October 19, 2018
Good News for Job Seekers With AI Skills: There is a Shortage of Talent
A short pool of AI-trained job seekers has slowed down hiring and impeded growth at some companies
By Stacy Stanford
A great quantity of employers looking to hire the next generation of tech employees descended on the University of California, Berkeley and Carnegie Mellon University, School of Computer Science in September to meet students at computer science career fairs.
Boris Yue, 20, was one of thousands of student attendees, threading his way among fellow job seekers to meet recruiters. His choice of specialty makes it unlikely he will have difficulty finding work. “There is no shortage of machine learning opportunities,” he said.
Undoubtedly, he is right.
Machine learning is now being used in an ever-expanding array of products: cars that drive themselves; robots that identify and eradicate weeds; computers able to distinguish dangerous skin cancers from benign moles, along smart locks, thermostats, speakers and digital assistants that are bringing the technology into homes. At Georgia Tech, students interact with digital teaching assistants made possible by AI for an online course in machine learning.
AI-related jobs include machine learning engineer, predictive modeler, corporate analytics manager, data scientist, computer vision engineer, computational linguist, and information strategy manager. | Source: Indeed.com | Credits: Ann Saphir, Data Visualization Engineer, Reuters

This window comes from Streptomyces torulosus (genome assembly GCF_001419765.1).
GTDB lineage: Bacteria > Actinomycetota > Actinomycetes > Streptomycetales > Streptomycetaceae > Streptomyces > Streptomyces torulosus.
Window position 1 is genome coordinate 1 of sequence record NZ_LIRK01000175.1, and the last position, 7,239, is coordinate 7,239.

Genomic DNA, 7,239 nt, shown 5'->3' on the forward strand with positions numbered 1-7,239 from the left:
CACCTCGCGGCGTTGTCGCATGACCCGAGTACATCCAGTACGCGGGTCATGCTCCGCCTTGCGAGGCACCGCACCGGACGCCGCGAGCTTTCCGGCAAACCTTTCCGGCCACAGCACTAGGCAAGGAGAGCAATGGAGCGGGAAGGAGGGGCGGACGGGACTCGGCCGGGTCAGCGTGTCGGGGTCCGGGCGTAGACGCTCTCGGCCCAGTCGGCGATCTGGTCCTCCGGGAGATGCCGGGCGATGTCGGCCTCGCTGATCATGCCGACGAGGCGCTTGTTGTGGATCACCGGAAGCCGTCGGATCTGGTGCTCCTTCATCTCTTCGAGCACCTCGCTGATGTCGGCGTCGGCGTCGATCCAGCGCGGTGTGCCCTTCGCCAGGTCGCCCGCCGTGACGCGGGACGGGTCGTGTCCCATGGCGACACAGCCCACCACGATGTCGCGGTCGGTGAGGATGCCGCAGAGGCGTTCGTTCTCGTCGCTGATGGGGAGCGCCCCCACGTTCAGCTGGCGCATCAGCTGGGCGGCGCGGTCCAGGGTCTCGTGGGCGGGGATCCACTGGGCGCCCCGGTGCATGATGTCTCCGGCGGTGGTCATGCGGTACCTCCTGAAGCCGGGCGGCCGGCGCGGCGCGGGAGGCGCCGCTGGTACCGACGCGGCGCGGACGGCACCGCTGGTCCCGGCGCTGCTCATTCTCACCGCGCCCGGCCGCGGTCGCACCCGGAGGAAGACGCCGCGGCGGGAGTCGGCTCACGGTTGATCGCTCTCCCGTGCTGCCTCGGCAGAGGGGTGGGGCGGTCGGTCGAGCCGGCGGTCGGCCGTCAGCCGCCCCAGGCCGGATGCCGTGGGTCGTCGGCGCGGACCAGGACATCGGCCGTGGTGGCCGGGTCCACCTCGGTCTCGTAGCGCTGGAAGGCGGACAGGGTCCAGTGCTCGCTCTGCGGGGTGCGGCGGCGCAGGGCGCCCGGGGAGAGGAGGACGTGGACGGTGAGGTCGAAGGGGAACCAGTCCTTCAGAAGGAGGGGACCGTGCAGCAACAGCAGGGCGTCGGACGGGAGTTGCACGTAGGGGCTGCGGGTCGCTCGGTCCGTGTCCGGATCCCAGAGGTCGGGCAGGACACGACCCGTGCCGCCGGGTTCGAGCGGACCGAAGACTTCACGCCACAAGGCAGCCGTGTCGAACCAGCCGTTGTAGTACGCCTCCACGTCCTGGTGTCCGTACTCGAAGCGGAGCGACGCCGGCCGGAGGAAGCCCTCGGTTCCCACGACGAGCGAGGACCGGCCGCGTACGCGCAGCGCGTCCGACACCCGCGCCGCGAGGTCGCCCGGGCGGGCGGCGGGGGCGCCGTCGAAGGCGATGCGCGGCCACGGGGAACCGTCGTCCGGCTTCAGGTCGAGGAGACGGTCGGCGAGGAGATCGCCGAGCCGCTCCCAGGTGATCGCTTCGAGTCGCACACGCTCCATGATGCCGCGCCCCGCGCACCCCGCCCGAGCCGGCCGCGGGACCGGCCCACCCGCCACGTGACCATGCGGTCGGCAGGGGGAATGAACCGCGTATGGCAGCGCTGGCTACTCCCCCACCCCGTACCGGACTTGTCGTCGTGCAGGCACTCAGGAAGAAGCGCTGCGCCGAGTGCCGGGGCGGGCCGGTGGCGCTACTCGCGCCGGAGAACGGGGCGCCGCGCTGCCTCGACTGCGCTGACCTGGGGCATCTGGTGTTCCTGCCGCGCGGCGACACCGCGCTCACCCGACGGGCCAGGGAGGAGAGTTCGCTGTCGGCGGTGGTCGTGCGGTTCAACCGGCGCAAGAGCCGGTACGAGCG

The expanding applications for AI have also created a shortage of qualified workers in the field. Although schools across the country are adding classes, increasing enrollment and developing new programs to accommodate student demand, there are too few potential employees with training or experience in AI.
U.S. government data does not track job openings or hires in artificial intelligence specifically, but online job postings tracked by jobsites including Indeed, Ziprecruiter and Glassdoor show job openings for AI-related positions are surging. AI job postings as a percentage of overall job postings at Indeed nearly doubled in the past two years, according to data provided by the company. Searches on Indeed for AI jobs, meanwhile increased just 15 percent.
Carnegie Mellon University this fall began offering the nation’s first undergraduate degree in artificial intelligence. “We feel strongly that the demand is there,” said Reid Simmons, who directs CMU’s new program. “And we are trying to supply the students to fill that demand.”
Article, courtesy of Stacy Stanford, full article, along references can be found on Medium.